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Downstairs, Queenie makes Hortense lock the door and slide a chair under the handle. Hortense begs her... (full context)
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Hortense knows nothing about giving birth, and she awkwardly pats Queenie’s hand while choking back tears of fear. Queenie isn’t afraid—she tells Hortense it will be... (full context)
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Queenie’s contractions are coming more frequently now, and Hortense reluctantly opens her legs to examine the... (full context)
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...slimy baby to its mother, quietly pleased that she hasn’t stained her wedding dress. Following Queenie’s instructions, she ties the umbilical cord and cuts it. Lovingly, Queenie inspects the new baby,... (full context)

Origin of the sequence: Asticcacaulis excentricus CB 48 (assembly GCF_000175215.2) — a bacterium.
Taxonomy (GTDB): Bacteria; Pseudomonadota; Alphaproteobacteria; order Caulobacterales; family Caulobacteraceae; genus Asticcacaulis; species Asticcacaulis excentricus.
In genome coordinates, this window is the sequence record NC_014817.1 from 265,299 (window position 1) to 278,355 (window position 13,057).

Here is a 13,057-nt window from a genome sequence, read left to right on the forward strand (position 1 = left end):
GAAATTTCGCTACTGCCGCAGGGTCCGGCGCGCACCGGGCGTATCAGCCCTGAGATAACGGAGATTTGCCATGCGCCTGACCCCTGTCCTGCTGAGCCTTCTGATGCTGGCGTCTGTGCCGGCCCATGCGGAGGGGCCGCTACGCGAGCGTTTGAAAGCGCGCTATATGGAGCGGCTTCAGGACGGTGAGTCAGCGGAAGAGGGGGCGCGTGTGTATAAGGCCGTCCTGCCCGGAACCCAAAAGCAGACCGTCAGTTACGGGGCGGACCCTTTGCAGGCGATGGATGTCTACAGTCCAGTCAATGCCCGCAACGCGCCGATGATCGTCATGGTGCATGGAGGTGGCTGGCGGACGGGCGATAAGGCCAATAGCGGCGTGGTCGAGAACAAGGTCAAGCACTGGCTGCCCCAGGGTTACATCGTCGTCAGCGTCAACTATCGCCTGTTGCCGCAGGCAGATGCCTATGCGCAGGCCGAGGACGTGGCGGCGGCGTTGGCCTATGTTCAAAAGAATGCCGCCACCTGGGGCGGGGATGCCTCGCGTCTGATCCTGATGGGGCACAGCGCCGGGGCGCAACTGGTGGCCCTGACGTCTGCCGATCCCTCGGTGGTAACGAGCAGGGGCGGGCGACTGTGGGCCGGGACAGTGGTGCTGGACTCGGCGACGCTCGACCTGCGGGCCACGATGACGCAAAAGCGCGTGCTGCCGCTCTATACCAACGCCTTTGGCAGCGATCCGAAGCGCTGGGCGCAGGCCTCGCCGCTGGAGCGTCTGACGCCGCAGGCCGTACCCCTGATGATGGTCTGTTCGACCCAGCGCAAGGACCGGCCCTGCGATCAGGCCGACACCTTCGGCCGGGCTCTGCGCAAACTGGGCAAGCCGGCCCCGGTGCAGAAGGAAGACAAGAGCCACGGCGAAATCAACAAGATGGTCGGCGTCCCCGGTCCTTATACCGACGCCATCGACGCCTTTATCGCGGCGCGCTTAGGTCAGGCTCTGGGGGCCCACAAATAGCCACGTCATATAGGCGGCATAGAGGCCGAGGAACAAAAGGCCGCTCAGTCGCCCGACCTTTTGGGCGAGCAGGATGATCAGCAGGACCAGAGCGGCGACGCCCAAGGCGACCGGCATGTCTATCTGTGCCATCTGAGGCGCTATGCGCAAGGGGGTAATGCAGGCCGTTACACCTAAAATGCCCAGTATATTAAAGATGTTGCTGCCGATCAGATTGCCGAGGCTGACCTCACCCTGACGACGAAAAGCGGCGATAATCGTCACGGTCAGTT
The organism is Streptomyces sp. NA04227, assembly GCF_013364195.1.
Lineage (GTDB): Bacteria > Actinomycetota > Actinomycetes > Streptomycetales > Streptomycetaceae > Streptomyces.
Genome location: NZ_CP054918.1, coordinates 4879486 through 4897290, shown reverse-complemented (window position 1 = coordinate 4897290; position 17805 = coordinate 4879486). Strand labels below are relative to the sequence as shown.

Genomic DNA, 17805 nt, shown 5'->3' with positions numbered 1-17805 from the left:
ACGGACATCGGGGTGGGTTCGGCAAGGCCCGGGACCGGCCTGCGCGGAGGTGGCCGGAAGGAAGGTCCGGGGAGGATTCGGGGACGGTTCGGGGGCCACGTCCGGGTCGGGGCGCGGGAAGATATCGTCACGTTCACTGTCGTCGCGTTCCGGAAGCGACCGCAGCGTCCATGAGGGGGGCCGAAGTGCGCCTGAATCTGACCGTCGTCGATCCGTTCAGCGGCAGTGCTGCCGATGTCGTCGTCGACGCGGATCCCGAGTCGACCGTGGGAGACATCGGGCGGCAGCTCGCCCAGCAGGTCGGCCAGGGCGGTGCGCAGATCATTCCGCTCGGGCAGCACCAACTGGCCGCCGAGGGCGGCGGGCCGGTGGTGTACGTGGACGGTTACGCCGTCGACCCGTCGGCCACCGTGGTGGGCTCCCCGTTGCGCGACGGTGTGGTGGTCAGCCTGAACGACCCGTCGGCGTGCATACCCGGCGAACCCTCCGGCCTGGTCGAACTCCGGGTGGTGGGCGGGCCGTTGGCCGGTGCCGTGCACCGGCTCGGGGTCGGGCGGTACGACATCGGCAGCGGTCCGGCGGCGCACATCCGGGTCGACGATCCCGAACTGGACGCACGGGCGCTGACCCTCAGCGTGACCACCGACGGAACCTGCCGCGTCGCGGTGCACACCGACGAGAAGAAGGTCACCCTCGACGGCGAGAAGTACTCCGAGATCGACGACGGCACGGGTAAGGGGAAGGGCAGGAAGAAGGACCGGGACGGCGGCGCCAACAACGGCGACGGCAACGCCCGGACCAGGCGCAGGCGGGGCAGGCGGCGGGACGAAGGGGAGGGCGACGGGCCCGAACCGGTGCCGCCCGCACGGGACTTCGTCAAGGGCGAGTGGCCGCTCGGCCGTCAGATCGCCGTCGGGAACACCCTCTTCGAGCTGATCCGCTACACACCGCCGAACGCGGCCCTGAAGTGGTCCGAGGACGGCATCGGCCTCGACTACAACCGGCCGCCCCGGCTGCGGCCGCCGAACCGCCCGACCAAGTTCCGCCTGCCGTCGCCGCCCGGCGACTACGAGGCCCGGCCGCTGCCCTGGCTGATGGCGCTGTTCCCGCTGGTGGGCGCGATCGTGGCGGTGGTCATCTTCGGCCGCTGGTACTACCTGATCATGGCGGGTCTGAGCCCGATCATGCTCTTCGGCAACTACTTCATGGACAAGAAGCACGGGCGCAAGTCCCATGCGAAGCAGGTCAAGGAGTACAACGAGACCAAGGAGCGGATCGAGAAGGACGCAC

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Hortense approaches the baby, which Queenie has swaddled in a towel. On closer inspection, she’s astounded to see that the baby,... (full context)
Chapter 54: Gilbert
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To Gilbert’s astonishment, Hortense emerges from Queenie’s room covered in blood. Haughtily informing Bernard that he can enter, she stalks upstairs without... (full context)
Chapter 55: Queenie
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Queenie knows that she owes Bernard an explanation, so she tells him her story. After the... (full context)
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In the middle of the night, Queenie hears a knock on the door. Answering, she finds Michael Roberts on her doorstep. Instantly,... (full context)
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...that his plane was shot down in France. The two soldiers who previously stayed with Queenie died. Fortunately, Michael had a soft landing. After a few days of foraging in the... (full context)